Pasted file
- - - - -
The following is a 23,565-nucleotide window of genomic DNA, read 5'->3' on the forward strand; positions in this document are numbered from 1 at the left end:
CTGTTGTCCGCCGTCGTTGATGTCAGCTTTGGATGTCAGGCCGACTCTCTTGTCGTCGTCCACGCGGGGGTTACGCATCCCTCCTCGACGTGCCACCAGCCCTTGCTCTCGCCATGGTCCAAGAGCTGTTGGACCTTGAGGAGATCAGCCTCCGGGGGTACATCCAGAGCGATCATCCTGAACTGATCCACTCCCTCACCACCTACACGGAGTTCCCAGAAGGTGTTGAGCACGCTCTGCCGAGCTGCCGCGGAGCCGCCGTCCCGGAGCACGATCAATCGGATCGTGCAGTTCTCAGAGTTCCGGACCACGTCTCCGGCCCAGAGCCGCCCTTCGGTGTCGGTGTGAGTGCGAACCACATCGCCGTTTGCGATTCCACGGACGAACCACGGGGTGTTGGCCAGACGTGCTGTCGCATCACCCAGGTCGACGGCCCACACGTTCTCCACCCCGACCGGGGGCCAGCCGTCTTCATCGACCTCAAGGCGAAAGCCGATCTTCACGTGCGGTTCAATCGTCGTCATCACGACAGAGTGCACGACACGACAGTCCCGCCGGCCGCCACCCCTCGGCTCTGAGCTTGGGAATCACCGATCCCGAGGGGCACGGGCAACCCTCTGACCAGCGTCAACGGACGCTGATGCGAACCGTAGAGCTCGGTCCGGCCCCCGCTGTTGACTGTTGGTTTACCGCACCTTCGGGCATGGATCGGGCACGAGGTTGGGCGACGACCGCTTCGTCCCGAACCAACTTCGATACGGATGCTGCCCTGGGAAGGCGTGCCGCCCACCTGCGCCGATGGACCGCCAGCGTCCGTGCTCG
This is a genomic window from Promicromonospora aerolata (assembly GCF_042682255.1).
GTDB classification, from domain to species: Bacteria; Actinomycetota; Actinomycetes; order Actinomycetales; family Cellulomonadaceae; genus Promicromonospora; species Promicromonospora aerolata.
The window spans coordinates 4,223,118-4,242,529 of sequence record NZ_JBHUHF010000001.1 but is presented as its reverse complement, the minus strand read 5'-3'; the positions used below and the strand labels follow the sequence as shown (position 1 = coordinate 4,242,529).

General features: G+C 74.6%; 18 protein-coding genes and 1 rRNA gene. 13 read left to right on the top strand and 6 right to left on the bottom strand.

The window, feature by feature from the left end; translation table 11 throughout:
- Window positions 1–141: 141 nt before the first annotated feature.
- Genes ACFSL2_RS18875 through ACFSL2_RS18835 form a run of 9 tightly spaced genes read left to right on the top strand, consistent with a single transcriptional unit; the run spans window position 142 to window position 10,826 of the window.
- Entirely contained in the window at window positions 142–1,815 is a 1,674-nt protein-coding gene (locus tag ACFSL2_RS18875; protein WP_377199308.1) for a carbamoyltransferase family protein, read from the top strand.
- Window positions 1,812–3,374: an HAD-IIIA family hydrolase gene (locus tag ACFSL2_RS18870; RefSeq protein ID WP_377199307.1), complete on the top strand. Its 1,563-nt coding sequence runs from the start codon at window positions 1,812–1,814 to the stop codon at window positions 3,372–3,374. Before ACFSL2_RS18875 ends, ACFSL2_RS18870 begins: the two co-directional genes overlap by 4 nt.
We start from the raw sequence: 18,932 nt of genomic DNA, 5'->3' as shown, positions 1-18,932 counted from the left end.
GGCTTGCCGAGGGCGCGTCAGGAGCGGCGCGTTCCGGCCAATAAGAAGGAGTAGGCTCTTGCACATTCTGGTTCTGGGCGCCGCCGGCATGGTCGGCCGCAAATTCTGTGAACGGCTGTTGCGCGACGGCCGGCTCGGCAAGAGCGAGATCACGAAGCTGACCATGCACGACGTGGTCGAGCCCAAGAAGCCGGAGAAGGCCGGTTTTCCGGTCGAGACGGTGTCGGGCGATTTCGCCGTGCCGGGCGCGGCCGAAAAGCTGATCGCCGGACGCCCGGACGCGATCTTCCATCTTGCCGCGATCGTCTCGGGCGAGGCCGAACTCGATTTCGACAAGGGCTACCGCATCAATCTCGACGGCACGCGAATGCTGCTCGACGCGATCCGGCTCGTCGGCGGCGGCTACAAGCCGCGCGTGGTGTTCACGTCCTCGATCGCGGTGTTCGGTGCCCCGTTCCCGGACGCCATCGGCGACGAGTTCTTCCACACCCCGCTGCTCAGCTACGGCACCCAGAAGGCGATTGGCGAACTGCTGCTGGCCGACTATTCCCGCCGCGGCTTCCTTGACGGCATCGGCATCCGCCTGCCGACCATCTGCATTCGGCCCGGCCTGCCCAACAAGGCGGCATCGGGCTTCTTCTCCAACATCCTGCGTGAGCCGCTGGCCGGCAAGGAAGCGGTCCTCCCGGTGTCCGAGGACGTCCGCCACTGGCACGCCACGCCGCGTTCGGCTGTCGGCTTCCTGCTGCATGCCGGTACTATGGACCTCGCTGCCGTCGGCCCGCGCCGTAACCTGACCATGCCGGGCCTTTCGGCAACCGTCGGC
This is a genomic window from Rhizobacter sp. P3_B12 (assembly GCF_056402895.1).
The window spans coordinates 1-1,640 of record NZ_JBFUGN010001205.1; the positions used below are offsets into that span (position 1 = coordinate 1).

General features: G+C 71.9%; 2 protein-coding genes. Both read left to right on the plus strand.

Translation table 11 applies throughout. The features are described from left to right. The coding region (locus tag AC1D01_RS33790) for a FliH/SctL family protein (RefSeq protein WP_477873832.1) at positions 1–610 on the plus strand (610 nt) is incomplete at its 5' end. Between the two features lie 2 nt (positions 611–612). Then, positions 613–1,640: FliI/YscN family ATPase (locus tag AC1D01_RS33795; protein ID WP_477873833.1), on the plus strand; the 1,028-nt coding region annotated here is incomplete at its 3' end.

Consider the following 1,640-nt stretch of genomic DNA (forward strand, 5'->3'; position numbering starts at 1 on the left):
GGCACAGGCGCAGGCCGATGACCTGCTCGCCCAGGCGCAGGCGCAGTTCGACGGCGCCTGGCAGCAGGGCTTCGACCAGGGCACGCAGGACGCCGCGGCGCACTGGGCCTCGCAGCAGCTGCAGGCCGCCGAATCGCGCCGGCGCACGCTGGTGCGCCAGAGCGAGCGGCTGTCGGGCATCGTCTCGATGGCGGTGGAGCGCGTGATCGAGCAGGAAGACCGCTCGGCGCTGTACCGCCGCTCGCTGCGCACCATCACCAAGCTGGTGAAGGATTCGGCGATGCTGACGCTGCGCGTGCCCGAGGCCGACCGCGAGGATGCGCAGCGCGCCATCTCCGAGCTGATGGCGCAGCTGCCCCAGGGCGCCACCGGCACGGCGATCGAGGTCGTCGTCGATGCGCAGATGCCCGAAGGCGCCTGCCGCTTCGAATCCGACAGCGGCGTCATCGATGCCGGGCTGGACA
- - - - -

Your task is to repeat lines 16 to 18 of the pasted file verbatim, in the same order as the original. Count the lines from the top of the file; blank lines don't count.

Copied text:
General features: G+C 71.9%; 2 protein-coding genes. Both read left to right on the plus strand.

Translation table 11 applies throughout. The features are described from left to right. The coding region (locus tag AC1D01_RS33790) for a FliH/SctL family protein (RefSeq protein WP_477873832.1) at positions 1–610 on the plus strand (610 nt) is incomplete at its 5' end. Between the two features lie 2 nt (positions 611–612). Then, positions 613–1,640: FliI/YscN family ATPase (locus tag AC1D01_RS33795; protein ID WP_477873833.1), on the plus strand; the 1,028-nt coding region annotated here is incomplete at its 3' end.

Consider the following 1,640-nt stretch of genomic DNA (forward strand, 5'->3'; position numbering starts at 1 on the left):